Fire extinguishers are portable devices designed to help put out the types of fires you might encounter at home before they get out of control.
on September 23 2013
From electrical fires in workshops to grease fires in the kitchen, it is vital that you fight a fire with the right kind of fire extinguisher. Attempting to put out a fire with the wrong type of extinguisher can quickly make a fire more dangerous.
To maximize home safety, the National Fire Protection Association (NFPA) recommends a fire extinguisher on every level of your home, and also in garages, kitchens and basements, and near exits. A fire extinguisher is most effective when the fire you are fighting is small and self-contained, when there is a clear exit behind you and when the extinguisher is used to create an exit path.
This buying guide will explain the different classes of fire extinguishing agents and the types of fires each is designed to fight so you can feel confident you’re getting the right fire extinguishers to protect your home and family.
Factors to Consider
• Expert Recommendations
– Primary, secondary extinguishers
• Classes of Firefighting Agents
– Class A, Class B, Class C
• Safety tips
– Choose the right extinguisher, maintenance, PASS
Fire extinguishers are Underwriters Laboratories® (UL) classed and rated based on the type and amount of firefighting agent inside and the types of fires the agent can put out. Firefighting agents are classed as A, B or C, and all fire extinguishers are available with some combination of the three agents.
The numerical ratings on extinguishers refer not to the fire extinguisher’s size, but to its firefighting capability. A larger number indicates more firefighting capability for its class.
Guided by these ratings, the NFPA recommends primary and secondary fire extinguishers for different areas in your home.
Classes of Firefighting Agents
In addition to knowing which specific extinguishers the experts recommend, it is a good idea to be familiar with class ratings. Fire extinguisher labels contain the information you need about class ratings, including icons identifying the types of fire the extinguisher will extinguish. Class A fire extinguishing agents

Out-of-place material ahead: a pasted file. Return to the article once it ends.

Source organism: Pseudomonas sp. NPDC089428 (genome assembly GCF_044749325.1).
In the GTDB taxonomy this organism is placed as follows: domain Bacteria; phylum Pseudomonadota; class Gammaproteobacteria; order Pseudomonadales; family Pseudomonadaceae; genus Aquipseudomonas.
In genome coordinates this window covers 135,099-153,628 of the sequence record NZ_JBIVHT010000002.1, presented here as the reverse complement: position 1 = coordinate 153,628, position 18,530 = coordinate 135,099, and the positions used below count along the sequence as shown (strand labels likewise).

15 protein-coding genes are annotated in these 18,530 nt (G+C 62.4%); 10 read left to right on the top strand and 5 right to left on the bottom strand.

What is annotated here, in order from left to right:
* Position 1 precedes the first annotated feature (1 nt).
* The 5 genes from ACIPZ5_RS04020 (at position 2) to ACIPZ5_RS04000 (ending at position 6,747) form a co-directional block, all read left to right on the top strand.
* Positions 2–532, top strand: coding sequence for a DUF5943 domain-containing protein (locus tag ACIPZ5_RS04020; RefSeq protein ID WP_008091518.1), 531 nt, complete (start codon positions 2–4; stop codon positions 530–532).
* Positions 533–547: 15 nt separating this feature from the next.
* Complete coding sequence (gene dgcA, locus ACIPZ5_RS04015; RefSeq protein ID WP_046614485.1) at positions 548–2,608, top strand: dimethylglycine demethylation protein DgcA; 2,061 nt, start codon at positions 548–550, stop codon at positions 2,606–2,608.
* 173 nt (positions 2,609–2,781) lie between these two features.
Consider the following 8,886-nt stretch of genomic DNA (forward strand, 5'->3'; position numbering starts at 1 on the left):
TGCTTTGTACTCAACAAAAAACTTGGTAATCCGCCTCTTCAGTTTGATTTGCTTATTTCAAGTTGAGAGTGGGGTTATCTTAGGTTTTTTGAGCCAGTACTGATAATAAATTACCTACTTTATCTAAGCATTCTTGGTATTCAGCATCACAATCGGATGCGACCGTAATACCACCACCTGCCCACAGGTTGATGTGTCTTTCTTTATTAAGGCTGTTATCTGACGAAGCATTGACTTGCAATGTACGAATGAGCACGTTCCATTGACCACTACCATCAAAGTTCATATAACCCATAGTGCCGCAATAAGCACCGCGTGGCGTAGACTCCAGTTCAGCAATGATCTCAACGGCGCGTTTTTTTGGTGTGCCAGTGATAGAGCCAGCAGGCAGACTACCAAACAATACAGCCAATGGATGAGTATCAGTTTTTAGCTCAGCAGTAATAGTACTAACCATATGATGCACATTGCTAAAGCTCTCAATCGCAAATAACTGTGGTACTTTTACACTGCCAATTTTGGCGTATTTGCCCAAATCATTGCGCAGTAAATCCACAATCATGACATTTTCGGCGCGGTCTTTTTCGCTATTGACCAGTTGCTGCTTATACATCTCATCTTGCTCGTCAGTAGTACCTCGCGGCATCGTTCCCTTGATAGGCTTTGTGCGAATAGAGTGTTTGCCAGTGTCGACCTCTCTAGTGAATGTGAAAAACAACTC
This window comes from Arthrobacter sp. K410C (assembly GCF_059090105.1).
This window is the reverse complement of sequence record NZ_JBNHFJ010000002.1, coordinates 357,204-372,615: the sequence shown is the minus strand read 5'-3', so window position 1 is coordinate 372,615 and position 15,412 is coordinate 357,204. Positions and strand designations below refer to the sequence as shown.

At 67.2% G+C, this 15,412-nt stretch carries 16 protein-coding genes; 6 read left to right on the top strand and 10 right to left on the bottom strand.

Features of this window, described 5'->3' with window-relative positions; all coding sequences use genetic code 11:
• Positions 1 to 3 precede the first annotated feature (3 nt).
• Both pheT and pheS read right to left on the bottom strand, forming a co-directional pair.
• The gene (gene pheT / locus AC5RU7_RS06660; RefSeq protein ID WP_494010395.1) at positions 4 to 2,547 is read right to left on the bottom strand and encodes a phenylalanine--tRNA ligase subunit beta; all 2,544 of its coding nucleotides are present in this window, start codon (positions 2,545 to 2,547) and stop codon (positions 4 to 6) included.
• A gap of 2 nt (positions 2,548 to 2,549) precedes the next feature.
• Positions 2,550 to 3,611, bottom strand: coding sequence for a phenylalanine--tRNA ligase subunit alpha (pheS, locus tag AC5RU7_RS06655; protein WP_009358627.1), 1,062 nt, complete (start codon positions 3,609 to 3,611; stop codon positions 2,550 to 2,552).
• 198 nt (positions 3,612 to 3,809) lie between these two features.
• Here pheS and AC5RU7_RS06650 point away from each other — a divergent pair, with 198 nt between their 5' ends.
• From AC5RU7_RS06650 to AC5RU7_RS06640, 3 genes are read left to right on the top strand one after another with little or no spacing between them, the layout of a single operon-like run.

are rated for fires involving ordinary household items such as wood, cloth, paper, rubber and plastics. The numerical rating on Class A extinguishers represents the extinguisher’s capacity in terms of an equivalent volume of water. For example, a 1-A extinguisher has the equivalent firefighting power of 1.25 gallons of water. A 4-A extinguisher has four times the power of a 1-A extinguisher, or the equivalent of 5 gallons of water. Class B fire extinguishing agents
are rated for fires involving flammable liquids such as kitchen grease, gasoline, oil, solvents and oil-based paint. Class B extinguishers are numerically rated based on the number of square feet of fire the material can put out. For example, a 10-B rating means the extinguisher can cover 10 square feet of fire.
Class C fire extinguishing agents
are rated for fires involving energized electrical equipment, such as wiring, circuit breakers, machinery, electronics and appliances. Class C extinguishers don’t have a numerical rating.
Safety Tips • Choose a fire extinguisher
with an easy-to-read pressure gauge and clear instructions. Be sure you
understand how your extinguisher works before you have a fire.
• Choose a fire extinguisher
that has been approved by one of the testing agencies, such as UL.
• When choosing a fire extinguisher for a business,
keep in mind that most U.S. building codes require at
least a UL rated 2-A:10-B:C fire extinguisher.
• Bigger is better when choosing a fire extinguisher
, but choose a model that you can handle easily in a
• Maintain your fire extinguisher
to ensure its continued ability to function. Check the gauge monthly to
ensure the extinguisher is pressurized. Replace it if the gauge reads “empty,” if it is 12+ years old or if you
have used it.
• Store your extinguisher
in a cool, dry, well-ventilated place, but be sure it is close at hand and ready in case of an emergency.
is the word to remember when you need to use your extinguisher
stands for pull the pin.
stands for aim the nozzle away from you and toward the base of the fire.
stands for squeeze the lever slowly.
stands for sweep the nozzle from side to side, while moving carefully toward the fire.